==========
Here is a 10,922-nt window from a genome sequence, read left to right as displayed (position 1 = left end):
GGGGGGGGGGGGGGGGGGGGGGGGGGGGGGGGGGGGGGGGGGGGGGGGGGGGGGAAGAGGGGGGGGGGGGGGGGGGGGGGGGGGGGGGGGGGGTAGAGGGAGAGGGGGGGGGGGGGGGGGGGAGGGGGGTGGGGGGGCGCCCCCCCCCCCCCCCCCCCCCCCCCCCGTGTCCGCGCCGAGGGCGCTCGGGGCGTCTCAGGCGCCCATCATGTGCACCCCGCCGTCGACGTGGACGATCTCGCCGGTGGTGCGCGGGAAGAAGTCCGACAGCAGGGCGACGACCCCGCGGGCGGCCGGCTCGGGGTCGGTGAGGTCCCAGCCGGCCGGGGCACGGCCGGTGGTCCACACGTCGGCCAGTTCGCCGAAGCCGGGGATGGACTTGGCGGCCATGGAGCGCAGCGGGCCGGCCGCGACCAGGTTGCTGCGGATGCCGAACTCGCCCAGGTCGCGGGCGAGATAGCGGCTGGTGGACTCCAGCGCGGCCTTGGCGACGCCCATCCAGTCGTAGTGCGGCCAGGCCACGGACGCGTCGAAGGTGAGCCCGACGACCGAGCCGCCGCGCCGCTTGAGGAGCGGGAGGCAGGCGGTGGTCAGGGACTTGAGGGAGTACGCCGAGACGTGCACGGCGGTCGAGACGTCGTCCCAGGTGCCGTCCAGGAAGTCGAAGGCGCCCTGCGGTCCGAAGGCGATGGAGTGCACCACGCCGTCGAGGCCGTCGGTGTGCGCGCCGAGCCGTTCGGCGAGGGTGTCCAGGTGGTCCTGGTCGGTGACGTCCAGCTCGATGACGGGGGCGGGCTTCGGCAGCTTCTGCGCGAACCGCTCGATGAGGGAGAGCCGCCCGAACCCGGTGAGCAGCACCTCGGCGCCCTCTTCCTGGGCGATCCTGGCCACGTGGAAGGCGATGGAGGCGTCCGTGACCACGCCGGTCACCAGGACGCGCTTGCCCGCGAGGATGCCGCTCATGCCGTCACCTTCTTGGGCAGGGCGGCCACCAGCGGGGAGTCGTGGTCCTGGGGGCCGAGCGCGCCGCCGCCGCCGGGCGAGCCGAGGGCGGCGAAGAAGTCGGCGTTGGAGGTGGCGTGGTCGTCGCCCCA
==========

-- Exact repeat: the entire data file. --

Here is a 10,922-nt window from a genome sequence, read left to right as displayed (position 1 = left end):
GGGGGGGGGGGGGGGGGGGGGGGGGGGGGGGGGGGGGGGGGGGGGGGGGGGGGGAAGAGGGGGGGGGGGGGGGGGGGGGGGGGGGGGGGGGGGTAGAGGGAGAGGGGGGGGGGGGGGGGGGGAGGGGGGTGGGGGGGCGCCCCCCCCCCCCCCCCCCCCCCCCCCCGTGTCCGCGCCGAGGGCGCTCGGGGCGTCTCAGGCGCCCATCATGTGCACCCCGCCGTCGACGTGGACGATCTCGCCGGTGGTGCGCGGGAAGAAGTCCGACAGCAGGGCGACGACCCCGCGGGCGGCCGGCTCGGGGTCGGTGAGGTCCCAGCCGGCCGGGGCACGGCCGGTGGTCCACACGTCGGCCAGTTCGCCGAAGCCGGGGATGGACTTGGCGGCCATGGAGCGCAGCGGGCCGGCCGCGACCAGGTTGCTGCGGATGCCGAACTCGCCCAGGTCGCGGGCGAGATAGCGGCTGGTGGACTCCAGCGCGGCCTTGGCGACGCCCATCCAGTCGTAGTGCGGCCAGGCCACGGACGCGTCGAAGGTGAGCCCGACGACCGAGCCGCCGCGCCGCTTGAGGAGCGGGAGGCAGGCGGTGGTCAGGGACTTGAGGGAGTACGCCGAGACGTGCACGGCGGTCGAGACGTCGTCCCAGGTGCCGTCCAGGAAGTCGAAGGCGCCCTGCGGTCCGAAGGCGATGGAGTGCACCACGCCGTCGAGGCCGTCGGTGTGCGCGCCGAGCCGTTCGGCGAGGGTGTCCAGGTGGTCCTGGTCGGTGACGTCCAGCTCGATGACGGGGGCGGGCTTCGGCAGCTTCTGCGCGAACCGCTCGATGAGGGAGAGCCGCCCGAACCCGGTGAGCAGCACCTCGGCGCCCTCTTCCTGGGCGATCCTGGCCACGTGGAAGGCGATGGAGGCGTCCGTGACCACGCCGGTCACCAGGACGCGCTTGCCCGCGAGGATGCCGCTCATGCCGTCACCTTCTTGGGCAGGGCGGCCACCAGCGGGGAGTCGTGGTCCTGGGGGCCGAGCGCGCCGCCGCCGCCGGGCGAGCCGAGGGCGGCGAAGAAGTCGGCGTTGGAGGTGGCGTGGTCGTCGCCCCA